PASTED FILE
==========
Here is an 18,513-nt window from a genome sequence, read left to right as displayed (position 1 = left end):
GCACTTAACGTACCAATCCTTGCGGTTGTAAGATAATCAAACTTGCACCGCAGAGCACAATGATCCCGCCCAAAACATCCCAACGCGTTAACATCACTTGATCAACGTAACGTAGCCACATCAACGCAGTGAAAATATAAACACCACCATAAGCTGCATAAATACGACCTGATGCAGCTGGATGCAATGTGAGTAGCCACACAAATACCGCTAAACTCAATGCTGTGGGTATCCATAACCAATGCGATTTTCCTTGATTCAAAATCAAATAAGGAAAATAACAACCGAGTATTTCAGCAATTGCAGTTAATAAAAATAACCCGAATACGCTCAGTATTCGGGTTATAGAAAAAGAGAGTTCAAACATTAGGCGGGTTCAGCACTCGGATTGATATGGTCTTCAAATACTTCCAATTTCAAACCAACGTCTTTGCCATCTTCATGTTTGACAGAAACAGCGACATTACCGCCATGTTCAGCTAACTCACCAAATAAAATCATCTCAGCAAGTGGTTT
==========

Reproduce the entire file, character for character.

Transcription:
Here is an 18,513-nt window from a genome sequence, read left to right as displayed (position 1 = left end):
GCACTTAACGTACCAATCCTTGCGGTTGTAAGATAATCAAACTTGCACCGCAGAGCACAATGATCCCGCCCAAAACATCCCAACGCGTTAACATCACTTGATCAACGTAACGTAGCCACATCAACGCAGTGAAAATATAAACACCACCATAAGCTGCATAAATACGACCTGATGCAGCTGGATGCAATGTGAGTAGCCACACAAATACCGCTAAACTCAATGCTGTGGGTATCCATAACCAATGCGATTTTCCTTGATTCAAAATCAAATAAGGAAAATAACAACCGAGTATTTCAGCAATTGCAGTTAATAAAAATAACCCGAATACGCTCAGTATTCGGGTTATAGAAAAAGAGAGTTCAAACATTAGGCGGGTTCAGCACTCGGATTGATATGGTCTTCAAATACTTCCAATTTCAAACCAACGTCTTTGCCATCTTCATGTTTGACAGAAACAGCGACATTACCGCCATGTTCAGCTAACTCACCAAATAAAATCATCTCAGCAAGTGGTTT